If Your Baby Is Overdue

If Your Baby Is Overdue
By the time you reach 40 weeks of pregnancy, many women are more than ready to meet their new addition to the family.

However, many women will still be waiting for a while yet; what can - or should - you do if your baby is overdue?

Most women go into labour somewhere between 39 and 41 weeks pregnant. When you reach 37 weeks pregnant, you are deemed to be ‘full term’; if your baby is born from that point onwards, her or his lungs should be mature enough to breathe on their own outside the womb.

Because working out when you fell pregnant is often an inexact science, labour from 37 weeks onwards is considered normal. Similarly, your midwife or consultant probably won’t think about intervening to encourage labour before 41 weeks as it’s possible you ovulated later than average and so aren’t quite as pregnant as the standard measure would suggest!
You could also try some of the tried and tested natural methods of getting things going - a hot curry, eating pineapple, long gentle walks, castor oil, or even sex!
However, most medical professionals won’t want to wait more than 42 weeks before trying to kick start things, as this can put you and your baby at increased risk of birth complications. Babies born at post 42 weeks can have dry skin that tears easily, and be overweight, plus you run a greater risk of developing a dangerous infection in your uterus that could harm the baby. Although it should be remembered that very few women - only around 4% in the UK - go past 42 weeks.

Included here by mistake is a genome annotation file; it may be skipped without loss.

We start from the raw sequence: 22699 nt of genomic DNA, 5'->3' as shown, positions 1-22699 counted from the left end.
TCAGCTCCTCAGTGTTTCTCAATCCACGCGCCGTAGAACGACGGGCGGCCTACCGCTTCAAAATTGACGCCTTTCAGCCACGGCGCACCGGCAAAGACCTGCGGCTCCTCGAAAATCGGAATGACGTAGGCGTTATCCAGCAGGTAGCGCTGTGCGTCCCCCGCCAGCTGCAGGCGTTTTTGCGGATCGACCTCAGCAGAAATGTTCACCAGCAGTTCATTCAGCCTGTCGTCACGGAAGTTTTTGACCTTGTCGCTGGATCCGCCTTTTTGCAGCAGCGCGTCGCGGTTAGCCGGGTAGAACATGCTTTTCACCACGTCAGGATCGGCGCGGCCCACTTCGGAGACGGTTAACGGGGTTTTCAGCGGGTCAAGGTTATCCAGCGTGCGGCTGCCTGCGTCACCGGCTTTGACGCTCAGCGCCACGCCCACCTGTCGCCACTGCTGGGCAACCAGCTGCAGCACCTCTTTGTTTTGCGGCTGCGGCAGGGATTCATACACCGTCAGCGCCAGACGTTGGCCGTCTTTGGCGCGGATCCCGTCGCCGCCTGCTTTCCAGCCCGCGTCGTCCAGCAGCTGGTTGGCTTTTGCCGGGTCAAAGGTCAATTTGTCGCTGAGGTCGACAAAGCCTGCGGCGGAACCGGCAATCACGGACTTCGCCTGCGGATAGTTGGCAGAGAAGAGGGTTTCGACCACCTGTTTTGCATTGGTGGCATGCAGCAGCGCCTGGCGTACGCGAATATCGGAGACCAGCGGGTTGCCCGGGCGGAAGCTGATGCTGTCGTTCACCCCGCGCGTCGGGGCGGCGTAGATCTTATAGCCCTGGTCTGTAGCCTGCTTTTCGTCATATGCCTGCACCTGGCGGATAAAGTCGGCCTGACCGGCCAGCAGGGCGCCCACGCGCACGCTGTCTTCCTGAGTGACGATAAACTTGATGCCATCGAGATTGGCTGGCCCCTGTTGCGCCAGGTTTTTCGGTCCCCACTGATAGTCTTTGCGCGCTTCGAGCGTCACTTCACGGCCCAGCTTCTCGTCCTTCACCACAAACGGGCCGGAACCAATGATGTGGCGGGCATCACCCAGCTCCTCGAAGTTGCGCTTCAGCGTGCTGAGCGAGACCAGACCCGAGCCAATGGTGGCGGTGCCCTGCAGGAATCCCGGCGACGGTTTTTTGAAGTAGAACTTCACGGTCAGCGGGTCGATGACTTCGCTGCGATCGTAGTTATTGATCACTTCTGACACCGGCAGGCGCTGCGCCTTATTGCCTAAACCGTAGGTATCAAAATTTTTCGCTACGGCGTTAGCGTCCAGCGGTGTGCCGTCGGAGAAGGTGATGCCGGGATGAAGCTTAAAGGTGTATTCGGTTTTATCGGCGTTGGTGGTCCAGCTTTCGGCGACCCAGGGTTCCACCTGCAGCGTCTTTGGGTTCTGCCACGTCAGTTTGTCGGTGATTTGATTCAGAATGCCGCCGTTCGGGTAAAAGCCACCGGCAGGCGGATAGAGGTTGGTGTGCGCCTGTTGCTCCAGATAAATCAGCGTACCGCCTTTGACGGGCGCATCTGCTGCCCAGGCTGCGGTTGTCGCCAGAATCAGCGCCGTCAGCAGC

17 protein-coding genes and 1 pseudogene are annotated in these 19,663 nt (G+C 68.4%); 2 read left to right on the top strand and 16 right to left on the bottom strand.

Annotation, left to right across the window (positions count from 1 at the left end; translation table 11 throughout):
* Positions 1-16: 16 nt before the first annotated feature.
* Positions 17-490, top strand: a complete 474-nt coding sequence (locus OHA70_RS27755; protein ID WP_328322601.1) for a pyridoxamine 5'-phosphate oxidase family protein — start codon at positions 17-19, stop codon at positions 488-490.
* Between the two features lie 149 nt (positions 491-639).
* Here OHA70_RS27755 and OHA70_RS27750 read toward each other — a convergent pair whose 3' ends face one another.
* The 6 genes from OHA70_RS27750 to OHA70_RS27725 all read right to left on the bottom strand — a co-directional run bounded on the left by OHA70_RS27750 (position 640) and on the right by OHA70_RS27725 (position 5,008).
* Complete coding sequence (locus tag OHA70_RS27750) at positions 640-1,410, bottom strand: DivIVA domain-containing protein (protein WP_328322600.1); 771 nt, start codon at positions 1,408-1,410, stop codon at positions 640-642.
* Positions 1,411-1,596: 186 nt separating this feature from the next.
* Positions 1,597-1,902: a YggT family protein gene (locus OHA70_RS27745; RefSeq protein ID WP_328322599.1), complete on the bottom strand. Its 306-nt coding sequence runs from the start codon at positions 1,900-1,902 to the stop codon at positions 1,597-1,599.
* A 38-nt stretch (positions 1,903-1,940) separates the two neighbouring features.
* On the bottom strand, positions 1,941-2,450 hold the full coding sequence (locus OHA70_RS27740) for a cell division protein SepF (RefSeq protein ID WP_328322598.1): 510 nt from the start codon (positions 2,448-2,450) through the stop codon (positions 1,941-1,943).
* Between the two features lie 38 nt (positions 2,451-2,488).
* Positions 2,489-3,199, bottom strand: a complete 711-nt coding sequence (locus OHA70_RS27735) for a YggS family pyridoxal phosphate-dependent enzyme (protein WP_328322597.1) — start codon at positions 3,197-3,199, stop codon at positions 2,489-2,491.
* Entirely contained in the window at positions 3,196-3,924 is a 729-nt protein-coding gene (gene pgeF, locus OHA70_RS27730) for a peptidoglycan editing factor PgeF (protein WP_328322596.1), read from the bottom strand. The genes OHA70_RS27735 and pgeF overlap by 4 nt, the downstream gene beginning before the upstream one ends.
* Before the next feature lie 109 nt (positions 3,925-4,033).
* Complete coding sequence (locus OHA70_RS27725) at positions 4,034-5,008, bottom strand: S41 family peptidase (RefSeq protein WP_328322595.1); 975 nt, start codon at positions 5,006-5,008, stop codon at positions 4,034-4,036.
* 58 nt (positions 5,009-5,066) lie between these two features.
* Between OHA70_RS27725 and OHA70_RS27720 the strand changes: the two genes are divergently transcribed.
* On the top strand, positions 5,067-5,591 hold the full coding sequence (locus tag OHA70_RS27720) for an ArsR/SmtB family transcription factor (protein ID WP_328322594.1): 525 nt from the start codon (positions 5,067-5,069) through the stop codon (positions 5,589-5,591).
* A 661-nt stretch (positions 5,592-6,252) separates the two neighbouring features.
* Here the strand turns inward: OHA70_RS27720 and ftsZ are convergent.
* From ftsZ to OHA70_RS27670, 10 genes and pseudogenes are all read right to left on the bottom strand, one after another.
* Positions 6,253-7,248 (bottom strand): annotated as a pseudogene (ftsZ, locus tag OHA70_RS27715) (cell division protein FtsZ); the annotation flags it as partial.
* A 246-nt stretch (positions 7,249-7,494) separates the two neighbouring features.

There are no guaranteed ways of getting labour going, but your consultant or midwife will probably suggest a membrane sweep if nothing is happening at 41 weeks. This involves the manual stimulation of the neck of your womb - your cervix - to try to trigger natural labour. Conducted by your doctor or midwife, it’s done by sweeping a finger around the cervix with the aim being to separate the membranes around the baby from the cervix. This should trigger the release of hormones known as prostaglandins, which may get labour up and running.

Although not generally painful, this procedure can be uncomfortable, as the cervix can be hard to reach, and has a higher chance of working if your cervix is already softening in readiness for labour.

If this doesn’t work, then there are other methods that can be used to induce labour. About one in five pregnancies result in induction, though there is a lot of variation across the UK. You could be offered prostaglandin, a substance that can help stimulate contractions, which is applied as a pessary into the vagina. If all else fails, you could be offered a syntocinon drip; a synthetic form of the hormone oxytocin, which may stimulate contractions, though this isn’t always recommended for everyone. Some medical professionals may also advise a caesarean should the previous methods of induction fail.

Of course, if you are worried about going overdue, you can try some of the tried and tested (but not proven) natural methods of getting things going - a hot curry, eating pineapple, long gentle walks, castor oil, or even sex!

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